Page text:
Nonprofit organizations management is receiving a larger and more respectable place in the overall literature on management. As is already well recognized - nonprofit organizations, despite their wide variety, have certain unique attributes, not existing in other types of organizations, namely business and public organizations. They are based, at least in part, on philanthropic resources (financial and human), and as the issue of the ownership of the organization is unclear, they have a governance structure that represents their diverse stake-holders. These attributes, as the book so eloquently demonstrates, create in their turn unique challenges to their managers, who need to address a whole variety of problems unknown to managers of public and business organizations. Furthermore, as nonprofit organizations are not merely a organizational tool to carry out certain collective tasks but have a strong base in participatory democratic theory, as they express the tenet of freedom of association and the right of people to organize around issues of their own concern, managing nonprofit organizations becomes a value-laden task. This aspect is even more pronounced in frameworks where nonprofit organizations work together with business and/or public entities in joint projects, as is more and more the case lately, where the differential identity and orientation of the actors has to be expressed. Thus, in nonprofit organizations the manager has to function on at least two levels. The practical level, where he or she needs to manage budgets, personnel, programs, etc. and a conceptual level where all these activities have to fit within a broader value-base and a belief system that the specific organization subscribes to and tries to promote, which also fits within a larger system of democratic participation.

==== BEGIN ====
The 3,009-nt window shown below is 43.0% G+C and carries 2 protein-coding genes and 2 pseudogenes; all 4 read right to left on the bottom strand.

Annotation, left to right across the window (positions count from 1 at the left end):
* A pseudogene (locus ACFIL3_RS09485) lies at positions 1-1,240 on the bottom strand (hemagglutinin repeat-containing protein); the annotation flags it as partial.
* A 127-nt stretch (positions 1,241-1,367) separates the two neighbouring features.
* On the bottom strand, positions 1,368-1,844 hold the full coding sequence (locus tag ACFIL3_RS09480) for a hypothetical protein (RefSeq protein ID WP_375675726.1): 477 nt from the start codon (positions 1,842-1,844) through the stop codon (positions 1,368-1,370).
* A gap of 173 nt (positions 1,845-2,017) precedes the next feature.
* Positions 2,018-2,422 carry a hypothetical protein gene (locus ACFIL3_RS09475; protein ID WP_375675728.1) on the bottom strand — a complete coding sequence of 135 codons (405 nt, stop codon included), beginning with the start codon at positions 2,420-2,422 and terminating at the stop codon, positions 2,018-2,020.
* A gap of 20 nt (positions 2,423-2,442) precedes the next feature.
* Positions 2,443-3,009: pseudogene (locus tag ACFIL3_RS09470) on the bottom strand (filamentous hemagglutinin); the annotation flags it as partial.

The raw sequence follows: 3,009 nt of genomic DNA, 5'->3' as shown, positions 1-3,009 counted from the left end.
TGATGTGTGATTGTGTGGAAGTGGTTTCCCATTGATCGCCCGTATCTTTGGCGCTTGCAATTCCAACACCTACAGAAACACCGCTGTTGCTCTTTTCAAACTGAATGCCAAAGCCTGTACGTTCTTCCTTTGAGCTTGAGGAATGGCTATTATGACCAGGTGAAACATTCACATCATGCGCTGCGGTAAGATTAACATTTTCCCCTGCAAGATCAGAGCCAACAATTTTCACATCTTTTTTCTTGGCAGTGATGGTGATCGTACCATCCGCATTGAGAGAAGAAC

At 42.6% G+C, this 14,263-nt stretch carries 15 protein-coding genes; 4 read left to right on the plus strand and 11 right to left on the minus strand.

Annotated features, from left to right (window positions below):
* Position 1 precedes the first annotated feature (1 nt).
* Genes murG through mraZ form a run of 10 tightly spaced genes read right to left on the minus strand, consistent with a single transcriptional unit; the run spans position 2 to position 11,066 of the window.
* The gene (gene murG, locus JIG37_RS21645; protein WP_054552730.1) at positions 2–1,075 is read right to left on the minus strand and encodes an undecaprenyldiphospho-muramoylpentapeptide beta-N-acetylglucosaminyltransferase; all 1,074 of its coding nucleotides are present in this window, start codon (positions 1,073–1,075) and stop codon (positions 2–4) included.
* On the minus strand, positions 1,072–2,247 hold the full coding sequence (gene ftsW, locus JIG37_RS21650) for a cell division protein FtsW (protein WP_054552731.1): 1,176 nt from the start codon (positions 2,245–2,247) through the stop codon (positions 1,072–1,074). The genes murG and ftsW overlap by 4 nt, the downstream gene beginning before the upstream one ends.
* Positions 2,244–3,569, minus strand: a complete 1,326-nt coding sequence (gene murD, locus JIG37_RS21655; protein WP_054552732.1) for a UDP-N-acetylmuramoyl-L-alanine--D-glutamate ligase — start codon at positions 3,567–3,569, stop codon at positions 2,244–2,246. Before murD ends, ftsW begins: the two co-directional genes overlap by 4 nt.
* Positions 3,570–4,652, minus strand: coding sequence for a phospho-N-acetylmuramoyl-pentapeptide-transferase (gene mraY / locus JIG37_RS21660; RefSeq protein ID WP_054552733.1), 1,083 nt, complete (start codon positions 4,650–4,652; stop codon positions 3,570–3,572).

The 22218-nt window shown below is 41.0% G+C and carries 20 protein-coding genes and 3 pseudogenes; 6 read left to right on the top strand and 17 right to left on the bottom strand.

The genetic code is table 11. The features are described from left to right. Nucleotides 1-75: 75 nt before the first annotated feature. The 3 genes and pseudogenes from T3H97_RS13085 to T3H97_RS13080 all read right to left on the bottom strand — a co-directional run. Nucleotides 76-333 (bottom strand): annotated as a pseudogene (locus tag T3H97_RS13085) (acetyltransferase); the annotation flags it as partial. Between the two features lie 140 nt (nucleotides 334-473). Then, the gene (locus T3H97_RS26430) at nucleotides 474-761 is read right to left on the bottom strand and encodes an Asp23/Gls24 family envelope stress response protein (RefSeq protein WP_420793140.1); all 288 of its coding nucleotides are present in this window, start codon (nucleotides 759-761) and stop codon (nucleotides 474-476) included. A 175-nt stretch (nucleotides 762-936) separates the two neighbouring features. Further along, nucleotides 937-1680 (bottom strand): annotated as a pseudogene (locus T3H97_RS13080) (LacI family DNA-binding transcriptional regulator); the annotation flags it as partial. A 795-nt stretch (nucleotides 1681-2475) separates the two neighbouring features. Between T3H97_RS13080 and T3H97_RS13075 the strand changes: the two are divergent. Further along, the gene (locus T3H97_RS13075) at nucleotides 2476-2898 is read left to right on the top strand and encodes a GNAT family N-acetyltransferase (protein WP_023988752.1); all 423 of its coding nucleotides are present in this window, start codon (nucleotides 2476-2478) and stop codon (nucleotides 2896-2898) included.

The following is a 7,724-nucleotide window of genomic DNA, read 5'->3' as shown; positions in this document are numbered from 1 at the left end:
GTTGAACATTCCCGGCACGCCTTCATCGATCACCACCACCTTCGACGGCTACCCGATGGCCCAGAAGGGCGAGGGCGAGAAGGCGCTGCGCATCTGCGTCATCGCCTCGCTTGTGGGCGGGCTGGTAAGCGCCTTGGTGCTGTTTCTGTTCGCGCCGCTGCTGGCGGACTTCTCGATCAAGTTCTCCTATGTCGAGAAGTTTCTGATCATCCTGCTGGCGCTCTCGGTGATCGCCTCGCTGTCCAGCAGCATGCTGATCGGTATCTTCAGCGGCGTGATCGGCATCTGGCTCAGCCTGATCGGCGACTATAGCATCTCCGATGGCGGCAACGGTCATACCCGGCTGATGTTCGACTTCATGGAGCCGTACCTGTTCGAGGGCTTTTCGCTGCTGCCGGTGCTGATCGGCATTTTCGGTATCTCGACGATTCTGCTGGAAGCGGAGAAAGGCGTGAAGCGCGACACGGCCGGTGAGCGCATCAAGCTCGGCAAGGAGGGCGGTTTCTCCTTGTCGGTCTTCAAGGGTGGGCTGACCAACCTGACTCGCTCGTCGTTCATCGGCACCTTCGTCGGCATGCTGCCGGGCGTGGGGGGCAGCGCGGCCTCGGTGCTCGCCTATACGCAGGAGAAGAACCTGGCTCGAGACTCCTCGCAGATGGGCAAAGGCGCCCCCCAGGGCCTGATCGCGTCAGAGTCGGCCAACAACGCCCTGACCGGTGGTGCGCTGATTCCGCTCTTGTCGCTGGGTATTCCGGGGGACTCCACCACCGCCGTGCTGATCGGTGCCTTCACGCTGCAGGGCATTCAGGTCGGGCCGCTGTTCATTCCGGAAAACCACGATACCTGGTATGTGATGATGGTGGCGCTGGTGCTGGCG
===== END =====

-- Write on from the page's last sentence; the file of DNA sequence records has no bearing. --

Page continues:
Functioning as managers in nonprofit organizations or studying this domain calls for a wide range of perspectives, conceptualizations and orientations as well as the ability to integrate them all. The book by Rita Mano does exactly that. Basing herself on theories of organizations and organizational change, management theories and practice and nonprofit theories, the author provides an excellent knowledge infrastructure of the complexities within which the nonprofit manager functions and the kinds of problems and issues he/she has to cope with and solve.
Prof. Benjamin Gidron, Director
Israeli Social Enterprise Research Center (ISERC)
Former Director of the Israeli Center for Third sector Research (ICTR)
Ben Gurion University of the Negev
Managing nonprofit organizations is a challenging task. Academic and practicing individuals and groups are often puzzled with so many aspects and details to be considered in the analysis and understanding of the “behavior” of these new and yet old expressions of our civil interest in the welfare of other individuals and groups. The book seeks to provide the important and often difficult to decipher aspects in our encounter with the carriers of social justice and human services in the modern society.